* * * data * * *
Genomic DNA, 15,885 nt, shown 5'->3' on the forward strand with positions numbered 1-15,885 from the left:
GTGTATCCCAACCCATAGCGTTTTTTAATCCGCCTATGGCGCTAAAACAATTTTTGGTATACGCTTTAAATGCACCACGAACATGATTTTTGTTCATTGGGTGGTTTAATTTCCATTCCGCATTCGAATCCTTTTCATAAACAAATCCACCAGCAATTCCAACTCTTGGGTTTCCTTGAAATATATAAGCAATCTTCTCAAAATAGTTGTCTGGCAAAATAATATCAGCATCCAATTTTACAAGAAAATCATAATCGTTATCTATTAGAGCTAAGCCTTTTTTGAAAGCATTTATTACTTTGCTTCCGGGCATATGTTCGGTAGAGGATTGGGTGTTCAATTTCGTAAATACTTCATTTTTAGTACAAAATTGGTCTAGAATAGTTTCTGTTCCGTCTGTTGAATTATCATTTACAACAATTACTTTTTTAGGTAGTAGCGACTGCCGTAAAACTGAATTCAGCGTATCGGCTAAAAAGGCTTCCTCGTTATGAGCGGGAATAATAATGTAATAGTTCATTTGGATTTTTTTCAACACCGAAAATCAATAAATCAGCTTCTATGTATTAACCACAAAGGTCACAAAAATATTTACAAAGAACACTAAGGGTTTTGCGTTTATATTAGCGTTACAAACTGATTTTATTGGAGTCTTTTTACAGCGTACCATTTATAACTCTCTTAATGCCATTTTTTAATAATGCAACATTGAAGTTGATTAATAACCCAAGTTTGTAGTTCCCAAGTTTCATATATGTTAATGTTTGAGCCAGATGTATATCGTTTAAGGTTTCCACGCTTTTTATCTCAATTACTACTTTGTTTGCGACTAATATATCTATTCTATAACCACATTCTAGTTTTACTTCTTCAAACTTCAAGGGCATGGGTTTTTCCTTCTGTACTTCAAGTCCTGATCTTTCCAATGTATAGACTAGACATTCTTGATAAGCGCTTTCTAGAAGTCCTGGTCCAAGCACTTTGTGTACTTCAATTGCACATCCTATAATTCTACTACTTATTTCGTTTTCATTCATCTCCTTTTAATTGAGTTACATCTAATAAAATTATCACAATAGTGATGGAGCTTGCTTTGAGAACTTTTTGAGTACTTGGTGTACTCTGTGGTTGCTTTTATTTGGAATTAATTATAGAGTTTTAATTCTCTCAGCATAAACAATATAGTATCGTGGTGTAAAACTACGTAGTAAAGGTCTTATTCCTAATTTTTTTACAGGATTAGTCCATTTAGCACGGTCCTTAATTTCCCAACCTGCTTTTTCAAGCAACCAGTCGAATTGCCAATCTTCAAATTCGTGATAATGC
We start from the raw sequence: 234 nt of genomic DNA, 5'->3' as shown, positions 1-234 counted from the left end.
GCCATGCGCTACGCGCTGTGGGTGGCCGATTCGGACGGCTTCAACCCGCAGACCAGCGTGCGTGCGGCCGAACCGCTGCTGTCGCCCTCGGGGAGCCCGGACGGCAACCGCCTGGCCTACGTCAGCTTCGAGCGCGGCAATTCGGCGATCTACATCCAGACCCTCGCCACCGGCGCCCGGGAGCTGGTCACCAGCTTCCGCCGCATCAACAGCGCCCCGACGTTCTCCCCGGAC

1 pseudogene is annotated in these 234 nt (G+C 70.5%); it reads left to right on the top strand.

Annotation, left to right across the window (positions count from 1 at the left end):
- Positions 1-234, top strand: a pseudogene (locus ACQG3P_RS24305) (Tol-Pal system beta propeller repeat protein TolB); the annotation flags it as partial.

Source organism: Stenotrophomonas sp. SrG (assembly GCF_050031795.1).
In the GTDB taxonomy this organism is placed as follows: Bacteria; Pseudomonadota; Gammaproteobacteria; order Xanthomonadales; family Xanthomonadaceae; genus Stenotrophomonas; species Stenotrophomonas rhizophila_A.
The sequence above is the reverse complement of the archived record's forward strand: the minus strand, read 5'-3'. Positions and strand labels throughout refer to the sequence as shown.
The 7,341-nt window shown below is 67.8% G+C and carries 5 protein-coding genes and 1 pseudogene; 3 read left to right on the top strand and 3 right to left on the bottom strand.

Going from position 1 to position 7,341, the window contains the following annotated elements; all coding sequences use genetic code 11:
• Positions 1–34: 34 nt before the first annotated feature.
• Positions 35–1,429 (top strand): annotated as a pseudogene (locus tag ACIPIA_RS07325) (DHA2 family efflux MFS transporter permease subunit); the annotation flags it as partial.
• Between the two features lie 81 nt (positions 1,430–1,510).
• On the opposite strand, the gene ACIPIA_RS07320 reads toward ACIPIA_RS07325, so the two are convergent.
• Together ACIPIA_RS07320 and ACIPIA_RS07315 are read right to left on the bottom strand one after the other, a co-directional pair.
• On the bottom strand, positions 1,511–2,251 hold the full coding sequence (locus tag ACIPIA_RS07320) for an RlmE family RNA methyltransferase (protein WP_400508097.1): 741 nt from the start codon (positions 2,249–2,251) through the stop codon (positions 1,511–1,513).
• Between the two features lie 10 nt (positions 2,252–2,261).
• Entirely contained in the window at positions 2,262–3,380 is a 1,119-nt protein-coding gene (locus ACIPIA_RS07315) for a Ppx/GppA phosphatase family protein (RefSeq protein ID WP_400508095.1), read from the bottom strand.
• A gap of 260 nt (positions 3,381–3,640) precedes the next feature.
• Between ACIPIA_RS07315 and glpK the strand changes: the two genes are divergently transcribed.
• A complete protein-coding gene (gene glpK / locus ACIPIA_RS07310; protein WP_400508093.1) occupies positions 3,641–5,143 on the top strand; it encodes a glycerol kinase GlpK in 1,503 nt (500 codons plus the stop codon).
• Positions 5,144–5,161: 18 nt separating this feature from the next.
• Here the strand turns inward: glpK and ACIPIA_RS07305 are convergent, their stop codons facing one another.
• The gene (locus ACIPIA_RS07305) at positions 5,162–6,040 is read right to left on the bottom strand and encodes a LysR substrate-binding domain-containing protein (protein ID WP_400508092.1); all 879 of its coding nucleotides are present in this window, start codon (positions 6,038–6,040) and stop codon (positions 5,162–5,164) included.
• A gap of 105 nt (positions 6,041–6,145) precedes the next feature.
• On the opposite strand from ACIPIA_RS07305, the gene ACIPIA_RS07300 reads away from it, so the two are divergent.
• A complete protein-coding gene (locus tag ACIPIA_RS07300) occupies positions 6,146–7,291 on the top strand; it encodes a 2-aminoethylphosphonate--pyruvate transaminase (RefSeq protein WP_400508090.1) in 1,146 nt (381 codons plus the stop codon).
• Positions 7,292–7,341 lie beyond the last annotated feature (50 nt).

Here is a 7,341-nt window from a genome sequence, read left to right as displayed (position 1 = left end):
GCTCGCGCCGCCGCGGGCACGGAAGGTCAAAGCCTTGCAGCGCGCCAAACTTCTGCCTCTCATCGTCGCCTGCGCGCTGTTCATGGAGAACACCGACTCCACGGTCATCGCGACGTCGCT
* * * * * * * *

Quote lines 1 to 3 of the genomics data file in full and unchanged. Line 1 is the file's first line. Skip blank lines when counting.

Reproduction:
Genomic DNA, 15,885 nt, shown 5'->3' on the forward strand with positions numbered 1-15,885 from the left:
GTGTATCCCAACCCATAGCGTTTTTTAATCCGCCTATGGCGCTAAAACAATTTTTGGTATACGCTTTAAATGCACCACGAACATGATTTTTGTTCATTGGGTGGTTTAATTTCCATTCCGCATTCGAATCCTTTTCATAAACAAATCCACCAGCAATTCCAACTCTTGGGTTTCCTTGAAATATATAAGCAATCTTCTCAAAATAGTTGTCTGGCAAAATAATATCAGCATCCAATTTTACAAGAAAATCATAATCGTTATCTATTAGAGCTAAGCCTTTTTTGAAAGCATTTATTACTTTGCTTCCGGGCATATGTTCGGTAGAGGATTGGGTGTTCAATTTCGTAAATACTTCATTTTTAGTACAAAATTGGTCTAGAATAGTTTCTGTTCCGTCTGTTGAATTATCATTTACAACAATTACTTTTTTAGGTAGTAGCGACTGCCGTAAAACTGAATTCAGCGTATCGGCTAAAAAGGCTTCCTCGTTATGAGCGGGAATAATAATGTAATAGTTCATTTGGATTTTTTTCAACACCGAAAATCAATAAATCAGCTTCTATGTATTAACCACAAAGGTCACAAAAATATTTACAAAGAACACTAAGGGTTTTGCGTTTATATTAGCGTTACAAACTGATTTTATTGGAGTCTTTTTACAGCGTACCATTTATAACTCTCTTAATGCCATTTTTTAATAATGCAACATTGAAGTTGATTAATAACCCAAGTTTGTAGTTCCCAAGTTTCATATATGTTAATGTTTGAGCCAGATGTATATCGTTTAAGGTTTCCACGCTTTTTATCTCAATTACTACTTTGTTTGCGACTAATATATCTATTCTATAACCACATTCTAGTTTTACTTCTTCAAACTTCAAGGGCATGGGTTTTTCCTTCTGTACTTCAAGTCCTGATCTTTCCAATGTATAGACTAGACATTCTTGATAAGCGCTTTCTAGAAGTCCTGGTCCAAGCACTTTGTGTACTTCAATTGCACATCCTATAATTCTACTACTTATTTCGTTTTCATTCATCTCCTTTTAATTGAGTTACATCTAATAAAATTATCACAATAGTGATGGAGCTTGCTTTGAGAACTTTTTGAGTACTTGGTGTACTCTGTGGTTGCTTTTATTTGGAATTAATTATAGAGTTTTAATTCTCTCAGCATAAACAATATAGTATCGTGGTGTAAAACTACGTAGTAAAGGTCTTATTCCTAATTTTTTTACAGGATTAGTCCATTTAGCACGGTCCTTAATTTCCCAACCTGCTTTTTCAAGCAACCAGTCGAATTGCCAATCTTCAAATTCGTGATAATGC
We start from the raw sequence: 234 nt of genomic DNA, 5'->3' as shown, positions 1-234 counted from the left end.